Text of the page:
Also by this author: Fairest, Cinder, Cress
Series: The Lunar Chronicles #2
Published by Feiwel & Friends on February 5, 2013
Genres: YA, Retelling, Fairytale, Romance
Cinder, the cyborg mechanic, returns in the second thrilling installment of the bestselling Lunar Chronicles. She's trying to break out of prison--even though if she succeeds, she'll be the Commonwealth's most wanted fugitive.
Halfway around the world, Scarlet Benoit's grandmother is missing. It turns out there are many things Scarlet doesn't know about her grandmother or the grave danger she has lived in her whole life. When Scarlet encounters Wolf, a street fighter who may have information as to her grandmother's whereabouts, she is loath to trust this stranger, but is inexplicably drawn to him, and he to her. As Scarlet and Wolf unravel one mystery, they encounter another when they meet Cinder. Now, all of them must stay one step ahead of the vicious Lunar Queen Levana, who will do anything for the handsome Prince Kai to become her husband, her king, her prisoner.
Scarlet, Scarlet, Scarlet. I’m here to talk about Scarlet. Okay, I’m going to be frank here–I’m awful at re-read reviews. You know, when you read a book for the first time, everything is new to you so you have a lot of things to talk about. Everything is a new experience and, thus, the things that you liked stick out to you and the things that you didn’t like stick out to you. Because they’re fresh.
But on a re-read, I’ve already been introduced to the characters, to the plot, to the twists. Nothing is new. So I have a hard time writing a review for something I’m not reading for the first time. Bah. Maybe I’ll write a post about it someday (…today is not that day). But all that being said, let’s just talk about Scarlet by Marissa Meyer for a second.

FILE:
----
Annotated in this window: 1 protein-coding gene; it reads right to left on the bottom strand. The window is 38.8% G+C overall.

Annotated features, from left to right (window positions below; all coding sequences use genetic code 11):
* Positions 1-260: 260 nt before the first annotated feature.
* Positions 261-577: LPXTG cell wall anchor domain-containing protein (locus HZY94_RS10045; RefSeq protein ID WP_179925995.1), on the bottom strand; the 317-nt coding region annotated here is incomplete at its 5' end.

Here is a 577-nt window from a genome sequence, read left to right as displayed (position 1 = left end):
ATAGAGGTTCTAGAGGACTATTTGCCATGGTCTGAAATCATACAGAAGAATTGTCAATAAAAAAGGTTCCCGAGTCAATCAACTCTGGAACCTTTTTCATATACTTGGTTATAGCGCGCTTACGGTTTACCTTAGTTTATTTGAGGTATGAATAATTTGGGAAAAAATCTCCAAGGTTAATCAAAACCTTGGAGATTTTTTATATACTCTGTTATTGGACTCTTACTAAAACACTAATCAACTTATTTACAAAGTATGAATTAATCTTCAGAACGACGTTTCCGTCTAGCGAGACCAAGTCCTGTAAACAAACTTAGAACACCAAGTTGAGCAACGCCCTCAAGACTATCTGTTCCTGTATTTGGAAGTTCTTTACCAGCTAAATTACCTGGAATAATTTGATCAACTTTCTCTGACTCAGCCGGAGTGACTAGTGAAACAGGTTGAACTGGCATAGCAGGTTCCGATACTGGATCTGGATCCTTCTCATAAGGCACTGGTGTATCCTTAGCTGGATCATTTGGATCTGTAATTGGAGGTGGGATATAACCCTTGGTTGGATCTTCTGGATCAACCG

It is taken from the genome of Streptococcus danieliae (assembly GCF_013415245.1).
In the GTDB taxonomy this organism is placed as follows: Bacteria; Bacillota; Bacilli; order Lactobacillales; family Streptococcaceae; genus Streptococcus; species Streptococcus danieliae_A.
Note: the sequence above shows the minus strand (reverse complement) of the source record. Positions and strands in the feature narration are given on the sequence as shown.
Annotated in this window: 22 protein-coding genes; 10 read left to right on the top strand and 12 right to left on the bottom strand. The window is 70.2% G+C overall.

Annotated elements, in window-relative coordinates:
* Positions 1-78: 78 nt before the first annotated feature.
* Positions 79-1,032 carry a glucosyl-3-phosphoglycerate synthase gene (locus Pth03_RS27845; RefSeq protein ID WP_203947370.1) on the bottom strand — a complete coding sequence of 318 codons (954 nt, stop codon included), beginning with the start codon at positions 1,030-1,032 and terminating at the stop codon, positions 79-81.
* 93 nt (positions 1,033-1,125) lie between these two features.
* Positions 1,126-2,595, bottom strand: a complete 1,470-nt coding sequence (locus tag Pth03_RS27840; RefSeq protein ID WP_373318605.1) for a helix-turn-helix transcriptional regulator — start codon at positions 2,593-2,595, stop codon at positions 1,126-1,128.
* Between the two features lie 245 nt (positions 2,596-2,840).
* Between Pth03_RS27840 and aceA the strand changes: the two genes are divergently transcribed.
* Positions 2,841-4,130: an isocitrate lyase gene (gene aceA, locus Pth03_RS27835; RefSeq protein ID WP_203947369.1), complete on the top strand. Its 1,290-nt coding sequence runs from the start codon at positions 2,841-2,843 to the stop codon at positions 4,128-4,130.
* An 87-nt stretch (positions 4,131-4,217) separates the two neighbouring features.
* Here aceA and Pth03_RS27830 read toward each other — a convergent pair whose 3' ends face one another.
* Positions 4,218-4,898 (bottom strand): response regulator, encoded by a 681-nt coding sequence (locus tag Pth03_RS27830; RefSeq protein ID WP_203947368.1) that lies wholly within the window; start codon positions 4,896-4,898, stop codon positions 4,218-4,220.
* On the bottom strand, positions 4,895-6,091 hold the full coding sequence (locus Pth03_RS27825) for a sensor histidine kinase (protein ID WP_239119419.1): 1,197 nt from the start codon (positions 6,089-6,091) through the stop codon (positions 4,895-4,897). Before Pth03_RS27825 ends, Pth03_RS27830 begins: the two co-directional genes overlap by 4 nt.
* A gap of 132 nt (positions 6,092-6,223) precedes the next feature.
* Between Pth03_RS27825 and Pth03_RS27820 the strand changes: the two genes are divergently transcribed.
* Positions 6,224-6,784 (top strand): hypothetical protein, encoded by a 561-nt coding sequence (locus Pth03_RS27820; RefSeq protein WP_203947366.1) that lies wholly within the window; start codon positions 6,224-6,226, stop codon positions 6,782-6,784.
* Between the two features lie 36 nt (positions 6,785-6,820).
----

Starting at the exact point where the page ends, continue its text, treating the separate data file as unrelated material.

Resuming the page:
First of all, I love this book because it’s when we start to see the fairy tales intertwine. Fairy tale mash-ups are the bomb in my brain. They’re so cool because usually these stories are quite different. I mean, you obviously see some overlap. There are princesses with hunky princes and a villain. Good usually overcomes evil, yadda yadda yadda. But besides that the stories are intricate and individual and unique (sorry, couldn’t think of another i-word). So I love when they’re combined well because it would take a lot of planning and thinking to make it work while still retaining the classic beauty of the original fairy tale. And in Scarlet, we see Cinder (aka Cinderella) meet Scarlet (aka Red Riding Hood) and it’s pretty interesting how their two stories work out throughout the novel, but I won’t get too much into that.
I’m going to be honest. Scarlet is probably my least favorite character of the three main characters we’ve been introduced to (including Cress from the third book). For some reason I just don’t click as much with her. She’s really stubborn and set in her ways…but then again, so am I, so maybe that’s what the problem is. And Wolf, the boy that gets involved in her life (and I’m sure you can assume some swooning happens between the two), he just doesn’t do much for me. But, you know, that’s okay. Because I’m not the one who likes him so I don’t have to worry about it.
Anyways, there’s more action in this one than in Cinder, which, you know, is a good thing. Lots of evil genetically-modified creatures from the moon and fugitive cyborgs trying to find the truth. It’s all very exciting, really it is.
BUT, yes. If you haven’t read this yet, then you should go read it because my favorite is Cress. Which I’m pumped to read. And then the big beautiful 800-page glory that is Winter is being published in like three-or-so weeks. THREE OR SO WEEKS, PEOPLE. THIS IS NOT A DRILL. Okay, bye.